Java Application Porting from Windows to Linux

We ported an old, and rather unusual Java application to Linux. Java is supposed to be platform independent, so this should be easy. But this is not your typical Java application. Here are the things we had to change to make it run in Linux.

Database Migration

The old Java application was using Microsoft Access as the database. The plan is to move it over to MySQL. The first step is to export the data, and we followed the MySQL documentation on how to export from Microsoft Access.

We then had to alter the exported tables since the primary keys were not auto incrementing.

<pre>alter table TABLE_NAME change column ID ID int auto_increment primary key;</pre>

We also hit a snag with MySQL in Linux case sensitivity, so we had to rename our tables, and explicitly made them capitalized.

<pre>rename table table_name to TABLE_NAME;</pre>

In the code, we had to use the MySQL driver com.mysql.jdbc.Driver, instead of the ODBC driver sun.jdbc.odbc.JdbcOdbcDriver. We also had to change SQL dates, so they are enclosed in single quotes (‘), instead of hash (#). So the dates in SQL should look something like ‘2013-09-01 01:00:00’ instead of #2013-09-01 01:00:00#.

Excel Import

The application was importing data from either XLS files or CSV files. The XLS import was implemented using ODBC, specifically using the Excel ODBC driver jdbc:odbc:Driver={Microsoft Excel Driver (*.xls)}”. To make this work in Linux, the code was rewritten to use Apache POI HSFF/XSSF.

Runtime.exec() of .EXE

The application was running .exe files by using Runtime.exec(). We determined it was not an important functionality, so the code has been removed.

Ports 25, 53, 80, 110, 389

The application was running HTTP, DNS, LDAP, POP, and SMTP services, and were using the standard ports. These ports were below 1024 so they require root privileges. We don’t want the application to run as root, so we had to do something. Since we are in Linux, we could easily use the built-in DNS, LDAP, POP and SMTP services and thus, disabled these on the application. For port 80, we changed the application to run on port 8080 instead, and will put Apache in front to listen on port 80 once we are ready to move this to production.


The application had both a Swing interface and a Web interface. Since we are running on a headless Linux server, we were getting java.awt.HeadlessException. Functionality on the Swing interface where moved to the Web interface and the Swing code was disabled.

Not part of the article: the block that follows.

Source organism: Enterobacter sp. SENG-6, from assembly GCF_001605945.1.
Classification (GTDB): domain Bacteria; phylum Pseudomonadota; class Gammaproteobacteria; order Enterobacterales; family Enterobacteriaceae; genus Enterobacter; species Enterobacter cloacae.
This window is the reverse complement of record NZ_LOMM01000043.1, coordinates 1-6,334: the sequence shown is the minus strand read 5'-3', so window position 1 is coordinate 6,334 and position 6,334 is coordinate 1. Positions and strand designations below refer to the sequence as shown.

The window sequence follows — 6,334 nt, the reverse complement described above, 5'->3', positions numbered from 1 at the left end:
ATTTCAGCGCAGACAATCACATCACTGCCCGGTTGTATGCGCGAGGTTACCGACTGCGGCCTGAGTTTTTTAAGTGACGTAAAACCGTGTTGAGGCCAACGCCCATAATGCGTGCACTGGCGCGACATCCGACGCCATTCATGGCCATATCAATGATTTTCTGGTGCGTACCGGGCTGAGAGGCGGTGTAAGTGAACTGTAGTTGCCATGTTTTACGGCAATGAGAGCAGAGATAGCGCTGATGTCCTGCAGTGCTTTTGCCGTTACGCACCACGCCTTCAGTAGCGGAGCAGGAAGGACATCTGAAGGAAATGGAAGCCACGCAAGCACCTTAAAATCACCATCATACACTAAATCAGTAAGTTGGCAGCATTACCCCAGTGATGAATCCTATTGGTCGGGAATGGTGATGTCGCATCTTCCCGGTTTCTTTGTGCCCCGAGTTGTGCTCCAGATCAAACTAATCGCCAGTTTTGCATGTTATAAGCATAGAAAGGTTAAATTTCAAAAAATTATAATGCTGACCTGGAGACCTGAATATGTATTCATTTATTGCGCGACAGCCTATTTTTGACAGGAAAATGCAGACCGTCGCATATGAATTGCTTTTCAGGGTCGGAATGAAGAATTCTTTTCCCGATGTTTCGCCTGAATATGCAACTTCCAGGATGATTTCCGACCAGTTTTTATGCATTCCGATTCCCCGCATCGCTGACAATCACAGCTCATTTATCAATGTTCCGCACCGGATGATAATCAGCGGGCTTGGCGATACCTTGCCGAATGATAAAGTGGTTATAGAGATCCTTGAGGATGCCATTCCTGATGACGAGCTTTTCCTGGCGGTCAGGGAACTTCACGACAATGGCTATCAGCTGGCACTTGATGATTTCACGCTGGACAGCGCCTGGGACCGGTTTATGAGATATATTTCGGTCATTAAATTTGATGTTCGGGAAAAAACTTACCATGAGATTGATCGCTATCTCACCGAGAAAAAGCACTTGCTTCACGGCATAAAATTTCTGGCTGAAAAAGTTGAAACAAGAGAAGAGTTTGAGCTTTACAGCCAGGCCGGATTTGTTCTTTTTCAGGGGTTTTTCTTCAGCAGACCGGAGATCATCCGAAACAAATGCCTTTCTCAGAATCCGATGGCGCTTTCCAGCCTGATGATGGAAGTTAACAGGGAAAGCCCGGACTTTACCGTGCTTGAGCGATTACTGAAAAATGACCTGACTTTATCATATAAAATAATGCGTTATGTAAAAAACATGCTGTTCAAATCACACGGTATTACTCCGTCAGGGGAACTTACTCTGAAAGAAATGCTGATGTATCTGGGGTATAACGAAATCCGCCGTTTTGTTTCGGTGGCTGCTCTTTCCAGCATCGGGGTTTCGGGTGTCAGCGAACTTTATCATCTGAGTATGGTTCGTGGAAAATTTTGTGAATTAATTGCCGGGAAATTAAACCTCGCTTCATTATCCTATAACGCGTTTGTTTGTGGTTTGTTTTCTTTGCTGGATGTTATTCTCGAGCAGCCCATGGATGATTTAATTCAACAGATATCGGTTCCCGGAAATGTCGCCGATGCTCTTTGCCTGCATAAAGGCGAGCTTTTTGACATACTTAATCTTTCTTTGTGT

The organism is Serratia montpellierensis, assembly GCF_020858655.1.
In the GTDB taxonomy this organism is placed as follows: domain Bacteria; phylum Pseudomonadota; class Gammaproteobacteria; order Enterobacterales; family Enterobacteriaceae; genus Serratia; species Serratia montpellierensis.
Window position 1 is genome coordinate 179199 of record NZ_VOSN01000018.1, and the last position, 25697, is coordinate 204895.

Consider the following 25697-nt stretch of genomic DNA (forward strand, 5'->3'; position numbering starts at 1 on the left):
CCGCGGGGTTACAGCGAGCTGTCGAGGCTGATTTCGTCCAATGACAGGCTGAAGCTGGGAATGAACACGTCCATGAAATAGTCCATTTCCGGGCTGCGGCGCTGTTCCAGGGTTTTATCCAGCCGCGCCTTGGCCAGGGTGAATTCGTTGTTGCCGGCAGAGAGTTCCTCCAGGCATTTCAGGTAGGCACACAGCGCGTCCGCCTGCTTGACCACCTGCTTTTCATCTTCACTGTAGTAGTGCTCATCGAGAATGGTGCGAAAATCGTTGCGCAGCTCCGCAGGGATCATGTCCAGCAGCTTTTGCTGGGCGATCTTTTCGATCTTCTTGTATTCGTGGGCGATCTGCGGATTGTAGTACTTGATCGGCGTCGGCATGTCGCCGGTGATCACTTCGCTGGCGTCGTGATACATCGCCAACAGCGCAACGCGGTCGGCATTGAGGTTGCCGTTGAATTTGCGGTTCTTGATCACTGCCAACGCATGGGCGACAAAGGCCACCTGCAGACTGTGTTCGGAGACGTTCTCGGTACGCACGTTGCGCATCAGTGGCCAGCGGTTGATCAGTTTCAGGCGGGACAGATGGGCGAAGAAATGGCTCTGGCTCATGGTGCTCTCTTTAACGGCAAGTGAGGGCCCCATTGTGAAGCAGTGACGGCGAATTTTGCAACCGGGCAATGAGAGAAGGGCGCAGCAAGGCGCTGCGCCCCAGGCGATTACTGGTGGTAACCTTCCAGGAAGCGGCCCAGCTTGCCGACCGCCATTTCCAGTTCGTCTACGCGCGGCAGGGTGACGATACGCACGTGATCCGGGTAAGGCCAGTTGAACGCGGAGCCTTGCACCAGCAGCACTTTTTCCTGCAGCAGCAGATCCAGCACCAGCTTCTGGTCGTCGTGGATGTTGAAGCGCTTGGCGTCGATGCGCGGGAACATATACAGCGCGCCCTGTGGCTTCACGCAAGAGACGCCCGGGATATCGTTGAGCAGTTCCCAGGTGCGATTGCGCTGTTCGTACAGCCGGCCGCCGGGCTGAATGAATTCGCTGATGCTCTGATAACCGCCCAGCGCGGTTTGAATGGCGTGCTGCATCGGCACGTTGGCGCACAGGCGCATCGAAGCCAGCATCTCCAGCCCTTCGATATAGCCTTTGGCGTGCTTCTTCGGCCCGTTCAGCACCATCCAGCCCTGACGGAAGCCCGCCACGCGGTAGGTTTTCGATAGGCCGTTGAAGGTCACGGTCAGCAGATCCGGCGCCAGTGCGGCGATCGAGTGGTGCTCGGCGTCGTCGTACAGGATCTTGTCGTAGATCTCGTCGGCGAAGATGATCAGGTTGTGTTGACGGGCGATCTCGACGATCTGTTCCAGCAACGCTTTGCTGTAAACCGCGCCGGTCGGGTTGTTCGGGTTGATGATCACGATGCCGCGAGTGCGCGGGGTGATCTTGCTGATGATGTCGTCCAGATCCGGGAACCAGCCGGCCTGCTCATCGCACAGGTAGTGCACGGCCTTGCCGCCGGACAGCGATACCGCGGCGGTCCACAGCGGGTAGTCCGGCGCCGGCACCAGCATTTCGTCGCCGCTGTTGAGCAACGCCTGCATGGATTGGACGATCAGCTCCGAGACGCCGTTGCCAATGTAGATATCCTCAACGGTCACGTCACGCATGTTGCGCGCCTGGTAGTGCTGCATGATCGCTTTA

The application was running fine on Windows but on Linux, it was failing where it was creating directories and writing files. Because of the more secure nature of Linux, we needed to make sure that the application has permissions to the directories it was writing to. We also had to move some directories within the application directory itself, so we can easily set and keep track of the permissions.

Case Sensitivity

Files in Linux are case sensitive. Windows does is case insensitive. We had to hunt down filename references used by the code and in web pages. The application was trying to read files that had a lowercase extension but the filename in file system is all uppercase. The same goes for image references in web pages, like looking for IMAGE.GIF but the actual file is image.gif.

/ vs \

The last thing we had issues with was the use of \ in the Java code. We just had to find these using a global search and replace them with /, which works on both Windows and Linux.


After these changes, we were able to run this on a Linux box. We were debugging this on Linux the whole time, so we first ported this on Ubuntu Desktop. The nice thing about this porting project is that our Java application is now truly ported, and can now work on Windows, Linux or the Mac.

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